It only existed for a little over two months and its work was forever interrupted by emergencies, but during that time it managed to abolish the death penalty and military conscription. The economy in peacetime was still suspended and much of the city subsisted on the salary and rations of the National Guard, but the Communards introduced some economic reforms: they banned night cooking, instituted a working day ten o’clock and decided that workers could take over a business if it was abandoned by its owner. The council for a time managed public services for a city of two million people. Perhaps more importantly, it was a time of unprecedented freedom and debate – “Everyone argues, no one obeys,” complained one soldier – and great symbolic gestures. The Communards burned the guillotine and shot down the Vendôme column to Napoleon I, calling it a “monument to barbarism and militarism”.

When did the government oppose it?

On May 21, approximately 130,000 well-armed government soldiers entered Paris. The uneven struggle with the 25,000 National Guards that followed is known as the bloody week, the bloody week: the regular troops, mostly from conservative rural France, who saw them as ungodly extremists, killed the surrendered guards on sight. The retreating Communards also killed a small number – including the Archbishop of Paris – and set fire to much of central Paris: the Louvre, the Palais-Royal, Notre-Dame. Their last fight took place in the north-east of the workers, at the Père Lachaise cemetery, where 147 guards, many of them wounded, surrendered. They were lined up against the cemetery wall (now the Communards’ wall), shot and thrown into an open trench.

What happened to the remaining Communards?

Fighting fizzled out on May 28, but a series of rushed trials and mass executions followed, in public parks and behind prison walls. About 40,000 people were arrested and over 7,000 were deported, some to New Caledonia in the Pacific, many to other European nations where they spread the credo of internationalist socialism. (The International was written by a communard.) The army recorded 877 dead. Estimates of deaths on the other side vary between 8,000 and 30,000. Yale historian John Merriman, author of a History of the Township, believes 15,000 to 17,000 were killed. But after the great upheavals of the previous century, this bloodbath was in fact followed by a period of stability for France: the Third Republic lasted until 1940.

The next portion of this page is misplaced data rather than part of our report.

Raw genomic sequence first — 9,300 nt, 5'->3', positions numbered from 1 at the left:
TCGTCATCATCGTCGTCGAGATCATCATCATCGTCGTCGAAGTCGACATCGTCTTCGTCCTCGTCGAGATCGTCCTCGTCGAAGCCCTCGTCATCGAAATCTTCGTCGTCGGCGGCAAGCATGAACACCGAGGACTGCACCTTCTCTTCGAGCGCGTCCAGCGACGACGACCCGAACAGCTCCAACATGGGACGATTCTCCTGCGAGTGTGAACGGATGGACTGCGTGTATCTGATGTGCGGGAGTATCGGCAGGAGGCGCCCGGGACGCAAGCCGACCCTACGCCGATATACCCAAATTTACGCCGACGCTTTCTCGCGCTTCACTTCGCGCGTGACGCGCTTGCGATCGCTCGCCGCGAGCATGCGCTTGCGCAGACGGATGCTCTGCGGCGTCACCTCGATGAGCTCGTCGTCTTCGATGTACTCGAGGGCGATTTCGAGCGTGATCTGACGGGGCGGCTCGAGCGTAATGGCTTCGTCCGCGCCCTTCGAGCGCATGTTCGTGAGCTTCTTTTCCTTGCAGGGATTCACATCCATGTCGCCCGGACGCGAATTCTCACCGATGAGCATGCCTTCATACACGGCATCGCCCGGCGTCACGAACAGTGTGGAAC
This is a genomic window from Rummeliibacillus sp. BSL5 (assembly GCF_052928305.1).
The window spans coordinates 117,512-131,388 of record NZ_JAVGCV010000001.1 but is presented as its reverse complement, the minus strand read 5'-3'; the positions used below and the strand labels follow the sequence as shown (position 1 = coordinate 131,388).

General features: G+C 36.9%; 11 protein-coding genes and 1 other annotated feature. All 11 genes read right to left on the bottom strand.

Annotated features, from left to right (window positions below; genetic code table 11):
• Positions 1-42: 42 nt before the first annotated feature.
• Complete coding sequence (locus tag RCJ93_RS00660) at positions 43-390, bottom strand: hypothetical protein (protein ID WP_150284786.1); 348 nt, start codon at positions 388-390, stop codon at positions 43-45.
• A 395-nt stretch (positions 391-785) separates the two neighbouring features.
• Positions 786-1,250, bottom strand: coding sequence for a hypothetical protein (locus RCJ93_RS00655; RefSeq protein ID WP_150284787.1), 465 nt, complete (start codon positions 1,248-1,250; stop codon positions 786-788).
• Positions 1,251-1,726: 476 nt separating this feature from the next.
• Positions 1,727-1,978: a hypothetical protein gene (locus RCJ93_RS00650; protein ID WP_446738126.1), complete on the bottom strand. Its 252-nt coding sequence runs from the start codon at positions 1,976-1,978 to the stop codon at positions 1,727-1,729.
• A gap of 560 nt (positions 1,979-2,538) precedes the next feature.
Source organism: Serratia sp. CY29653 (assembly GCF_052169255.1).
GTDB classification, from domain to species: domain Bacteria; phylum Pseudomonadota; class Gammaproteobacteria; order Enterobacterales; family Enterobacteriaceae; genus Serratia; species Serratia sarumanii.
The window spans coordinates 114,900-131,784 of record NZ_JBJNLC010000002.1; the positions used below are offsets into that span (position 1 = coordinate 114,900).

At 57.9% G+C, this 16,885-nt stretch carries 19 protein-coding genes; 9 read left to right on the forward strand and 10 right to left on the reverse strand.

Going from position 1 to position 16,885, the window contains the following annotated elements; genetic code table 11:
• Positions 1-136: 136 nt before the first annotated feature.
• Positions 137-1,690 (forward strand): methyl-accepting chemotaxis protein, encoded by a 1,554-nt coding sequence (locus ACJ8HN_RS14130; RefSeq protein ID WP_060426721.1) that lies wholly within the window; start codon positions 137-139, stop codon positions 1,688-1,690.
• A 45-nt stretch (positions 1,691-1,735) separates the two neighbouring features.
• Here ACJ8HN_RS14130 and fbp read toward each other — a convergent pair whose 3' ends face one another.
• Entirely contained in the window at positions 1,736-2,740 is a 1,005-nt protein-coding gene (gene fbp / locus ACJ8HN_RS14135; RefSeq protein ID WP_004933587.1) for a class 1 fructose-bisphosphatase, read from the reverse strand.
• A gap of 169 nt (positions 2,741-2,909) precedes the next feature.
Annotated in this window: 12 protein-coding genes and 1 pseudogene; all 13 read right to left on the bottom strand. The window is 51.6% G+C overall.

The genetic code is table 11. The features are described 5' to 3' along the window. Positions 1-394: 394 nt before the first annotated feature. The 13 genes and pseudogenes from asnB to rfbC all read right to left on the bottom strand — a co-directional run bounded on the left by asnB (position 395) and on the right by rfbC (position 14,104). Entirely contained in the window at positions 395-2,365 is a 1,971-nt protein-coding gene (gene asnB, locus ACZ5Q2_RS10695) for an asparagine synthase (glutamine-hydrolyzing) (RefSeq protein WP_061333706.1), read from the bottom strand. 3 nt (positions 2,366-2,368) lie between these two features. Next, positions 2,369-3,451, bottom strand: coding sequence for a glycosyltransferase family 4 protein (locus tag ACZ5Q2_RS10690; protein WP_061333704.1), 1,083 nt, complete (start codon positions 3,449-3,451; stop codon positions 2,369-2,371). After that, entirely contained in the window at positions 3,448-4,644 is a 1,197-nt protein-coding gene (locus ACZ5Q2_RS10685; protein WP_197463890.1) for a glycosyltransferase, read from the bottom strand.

Souvenir from the time of cherries

Among the half-dozen uprisings in Paris in the 1800s, the Commune still stands out today. One of the reasons for this is that, by the standards of the revolutions, he was bloodless and innocently idealistic – yet he was crushed with exceptional brutality for the time. This made the martyrs of the Communards. Marx and Lenin revered their memory and drew lessons from what they considered to be the errors of the Commune: they believed that it should have treated its class enemies more harshly and properly abolished the old state, centralizing power between them. hands of a revolutionary organization.

The second reason, suggests the historian Robert Tombs on UnHerd, “is that it was short … He had neither time to moderate himself in bourgeois banality, nor to start devouring his own children. “. As Marx noted, it was long enough only to indicate what might have been. Therefore, it is easy to project fantasies on this brief interlude of spring release. “Always unfulfilled, her promise not diminished, she remains, in the words of a famous song written by one of its leaders, The cherry season – The cherry season.